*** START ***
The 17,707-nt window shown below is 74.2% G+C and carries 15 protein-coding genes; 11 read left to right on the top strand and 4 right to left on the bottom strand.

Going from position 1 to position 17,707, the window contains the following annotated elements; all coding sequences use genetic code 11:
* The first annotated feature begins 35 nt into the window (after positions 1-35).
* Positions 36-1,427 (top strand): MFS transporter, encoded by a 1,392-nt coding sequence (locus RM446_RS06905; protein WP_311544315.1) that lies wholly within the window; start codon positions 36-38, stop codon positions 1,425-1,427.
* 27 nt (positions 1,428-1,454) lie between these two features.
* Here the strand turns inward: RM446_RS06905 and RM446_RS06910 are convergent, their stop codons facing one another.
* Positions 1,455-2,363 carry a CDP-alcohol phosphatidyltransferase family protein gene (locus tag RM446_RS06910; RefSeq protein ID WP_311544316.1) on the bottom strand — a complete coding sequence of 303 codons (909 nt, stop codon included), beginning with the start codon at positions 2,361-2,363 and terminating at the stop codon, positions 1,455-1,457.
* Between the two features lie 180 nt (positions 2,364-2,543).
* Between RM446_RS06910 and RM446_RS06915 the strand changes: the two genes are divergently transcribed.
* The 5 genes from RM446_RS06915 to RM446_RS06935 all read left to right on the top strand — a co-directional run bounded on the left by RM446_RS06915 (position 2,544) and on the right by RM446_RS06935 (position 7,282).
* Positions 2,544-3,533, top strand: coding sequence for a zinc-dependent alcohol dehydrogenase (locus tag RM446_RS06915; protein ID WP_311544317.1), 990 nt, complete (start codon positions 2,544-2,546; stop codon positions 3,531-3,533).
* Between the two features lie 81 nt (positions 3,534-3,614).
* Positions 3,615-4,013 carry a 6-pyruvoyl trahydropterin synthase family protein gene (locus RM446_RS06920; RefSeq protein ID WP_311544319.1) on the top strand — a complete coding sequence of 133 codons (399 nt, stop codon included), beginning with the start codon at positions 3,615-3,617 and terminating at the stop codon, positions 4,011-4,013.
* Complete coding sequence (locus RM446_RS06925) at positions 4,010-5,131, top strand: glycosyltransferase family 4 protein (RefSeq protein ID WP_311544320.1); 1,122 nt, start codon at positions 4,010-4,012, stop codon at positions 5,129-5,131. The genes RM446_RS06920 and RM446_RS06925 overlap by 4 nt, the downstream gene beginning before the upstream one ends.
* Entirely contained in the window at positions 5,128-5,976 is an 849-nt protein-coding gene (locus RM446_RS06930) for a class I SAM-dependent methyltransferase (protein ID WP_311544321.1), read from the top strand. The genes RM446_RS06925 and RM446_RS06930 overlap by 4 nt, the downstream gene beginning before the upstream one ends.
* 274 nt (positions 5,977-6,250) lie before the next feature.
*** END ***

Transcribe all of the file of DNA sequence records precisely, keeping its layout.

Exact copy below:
The 17,707-nt window shown below is 74.2% G+C and carries 15 protein-coding genes; 11 read left to right on the top strand and 4 right to left on the bottom strand.

Going from position 1 to position 17,707, the window contains the following annotated elements; all coding sequences use genetic code 11:
* The first annotated feature begins 35 nt into the window (after positions 1-35).
* Positions 36-1,427 (top strand): MFS transporter, encoded by a 1,392-nt coding sequence (locus RM446_RS06905; protein WP_311544315.1) that lies wholly within the window; start codon positions 36-38, stop codon positions 1,425-1,427.
* 27 nt (positions 1,428-1,454) lie between these two features.
* Here the strand turns inward: RM446_RS06905 and RM446_RS06910 are convergent, their stop codons facing one another.
* Positions 1,455-2,363 carry a CDP-alcohol phosphatidyltransferase family protein gene (locus tag RM446_RS06910; RefSeq protein ID WP_311544316.1) on the bottom strand — a complete coding sequence of 303 codons (909 nt, stop codon included), beginning with the start codon at positions 2,361-2,363 and terminating at the stop codon, positions 1,455-1,457.
* Between the two features lie 180 nt (positions 2,364-2,543).
* Between RM446_RS06910 and RM446_RS06915 the strand changes: the two genes are divergently transcribed.
* The 5 genes from RM446_RS06915 to RM446_RS06935 all read left to right on the top strand — a co-directional run bounded on the left by RM446_RS06915 (position 2,544) and on the right by RM446_RS06935 (position 7,282).
* Positions 2,544-3,533, top strand: coding sequence for a zinc-dependent alcohol dehydrogenase (locus tag RM446_RS06915; protein ID WP_311544317.1), 990 nt, complete (start codon positions 2,544-2,546; stop codon positions 3,531-3,533).
* Between the two features lie 81 nt (positions 3,534-3,614).
* Positions 3,615-4,013 carry a 6-pyruvoyl trahydropterin synthase family protein gene (locus RM446_RS06920; RefSeq protein ID WP_311544319.1) on the top strand — a complete coding sequence of 133 codons (399 nt, stop codon included), beginning with the start codon at positions 3,615-3,617 and terminating at the stop codon, positions 4,011-4,013.
* Complete coding sequence (locus RM446_RS06925) at positions 4,010-5,131, top strand: glycosyltransferase family 4 protein (RefSeq protein ID WP_311544320.1); 1,122 nt, start codon at positions 4,010-4,012, stop codon at positions 5,129-5,131. The genes RM446_RS06920 and RM446_RS06925 overlap by 4 nt, the downstream gene beginning before the upstream one ends.
* Entirely contained in the window at positions 5,128-5,976 is an 849-nt protein-coding gene (locus RM446_RS06930) for a class I SAM-dependent methyltransferase (protein ID WP_311544321.1), read from the top strand. The genes RM446_RS06925 and RM446_RS06930 overlap by 4 nt, the downstream gene beginning before the upstream one ends.
* 274 nt (positions 5,977-6,250) lie before the next feature.